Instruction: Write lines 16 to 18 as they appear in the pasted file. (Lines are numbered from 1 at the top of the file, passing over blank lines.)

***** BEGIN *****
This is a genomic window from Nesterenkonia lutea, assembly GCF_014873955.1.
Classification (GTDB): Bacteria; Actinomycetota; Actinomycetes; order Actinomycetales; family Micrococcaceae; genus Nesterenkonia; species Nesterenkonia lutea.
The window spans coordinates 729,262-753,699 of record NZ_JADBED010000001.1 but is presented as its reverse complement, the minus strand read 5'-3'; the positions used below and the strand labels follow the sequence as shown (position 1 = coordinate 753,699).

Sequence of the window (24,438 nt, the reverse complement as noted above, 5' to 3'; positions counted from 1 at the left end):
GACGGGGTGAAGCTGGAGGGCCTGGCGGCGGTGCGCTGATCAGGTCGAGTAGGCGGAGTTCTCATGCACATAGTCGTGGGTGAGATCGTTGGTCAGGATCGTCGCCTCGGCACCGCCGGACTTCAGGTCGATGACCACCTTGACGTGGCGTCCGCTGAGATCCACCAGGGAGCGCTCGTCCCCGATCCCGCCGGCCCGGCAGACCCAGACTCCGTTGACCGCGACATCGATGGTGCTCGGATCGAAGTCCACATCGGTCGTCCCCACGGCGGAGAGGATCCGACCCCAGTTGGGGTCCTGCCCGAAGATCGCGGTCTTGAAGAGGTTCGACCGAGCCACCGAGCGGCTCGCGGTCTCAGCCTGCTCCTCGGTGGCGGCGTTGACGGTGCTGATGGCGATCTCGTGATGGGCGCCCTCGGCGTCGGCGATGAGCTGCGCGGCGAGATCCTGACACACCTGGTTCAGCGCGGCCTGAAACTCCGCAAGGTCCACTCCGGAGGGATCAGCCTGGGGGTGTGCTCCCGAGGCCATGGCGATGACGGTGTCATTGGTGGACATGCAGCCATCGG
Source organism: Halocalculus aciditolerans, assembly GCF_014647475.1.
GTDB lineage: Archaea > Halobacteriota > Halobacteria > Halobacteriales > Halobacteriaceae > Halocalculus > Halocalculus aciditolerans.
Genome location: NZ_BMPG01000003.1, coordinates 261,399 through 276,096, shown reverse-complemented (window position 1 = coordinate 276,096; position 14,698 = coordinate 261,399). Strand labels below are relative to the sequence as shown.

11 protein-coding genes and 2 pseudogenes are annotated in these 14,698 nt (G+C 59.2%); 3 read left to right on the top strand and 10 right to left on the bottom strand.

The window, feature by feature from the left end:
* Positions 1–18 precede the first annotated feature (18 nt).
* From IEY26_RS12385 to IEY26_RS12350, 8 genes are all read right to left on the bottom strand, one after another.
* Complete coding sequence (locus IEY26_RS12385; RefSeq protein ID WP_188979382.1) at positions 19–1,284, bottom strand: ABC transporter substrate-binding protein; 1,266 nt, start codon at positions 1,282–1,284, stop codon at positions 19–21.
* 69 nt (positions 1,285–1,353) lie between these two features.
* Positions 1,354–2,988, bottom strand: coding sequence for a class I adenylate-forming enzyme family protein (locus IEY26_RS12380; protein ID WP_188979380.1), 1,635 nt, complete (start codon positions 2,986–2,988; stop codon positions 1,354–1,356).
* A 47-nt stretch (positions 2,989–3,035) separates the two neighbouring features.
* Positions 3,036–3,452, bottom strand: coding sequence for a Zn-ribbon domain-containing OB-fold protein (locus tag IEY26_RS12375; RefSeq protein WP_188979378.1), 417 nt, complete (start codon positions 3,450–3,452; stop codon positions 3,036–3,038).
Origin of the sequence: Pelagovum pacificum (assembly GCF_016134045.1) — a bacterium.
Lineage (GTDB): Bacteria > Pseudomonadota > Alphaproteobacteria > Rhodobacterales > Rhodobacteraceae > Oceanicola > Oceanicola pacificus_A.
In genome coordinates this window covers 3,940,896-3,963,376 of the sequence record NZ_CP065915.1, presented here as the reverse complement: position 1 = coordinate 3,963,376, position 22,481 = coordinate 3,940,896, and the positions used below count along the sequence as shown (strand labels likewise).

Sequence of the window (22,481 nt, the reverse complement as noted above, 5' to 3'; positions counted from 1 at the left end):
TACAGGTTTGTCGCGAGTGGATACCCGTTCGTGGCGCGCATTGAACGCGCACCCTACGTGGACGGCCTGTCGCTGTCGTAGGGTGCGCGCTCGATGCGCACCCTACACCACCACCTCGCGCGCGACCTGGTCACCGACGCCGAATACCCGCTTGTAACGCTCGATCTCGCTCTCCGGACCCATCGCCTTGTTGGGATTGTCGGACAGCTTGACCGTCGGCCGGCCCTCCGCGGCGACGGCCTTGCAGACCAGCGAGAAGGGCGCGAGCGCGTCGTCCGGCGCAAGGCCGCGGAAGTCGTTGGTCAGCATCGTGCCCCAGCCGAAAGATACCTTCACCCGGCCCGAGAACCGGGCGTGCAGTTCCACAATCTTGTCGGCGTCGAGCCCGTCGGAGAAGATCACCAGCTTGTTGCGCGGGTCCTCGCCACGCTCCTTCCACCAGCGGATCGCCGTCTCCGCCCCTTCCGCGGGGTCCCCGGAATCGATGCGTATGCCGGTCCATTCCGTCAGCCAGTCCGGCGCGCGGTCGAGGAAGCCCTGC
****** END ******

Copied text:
* A 47-nt stretch (positions 2,989–3,035) separates the two neighbouring features.
* Positions 3,036–3,452, bottom strand: coding sequence for a Zn-ribbon domain-containing OB-fold protein (locus tag IEY26_RS12375; RefSeq protein WP_188979378.1), 417 nt, complete (start codon positions 3,450–3,452; stop codon positions 3,036–3,038).
Origin of the sequence: Pelagovum pacificum (assembly GCF_016134045.1) — a bacterium.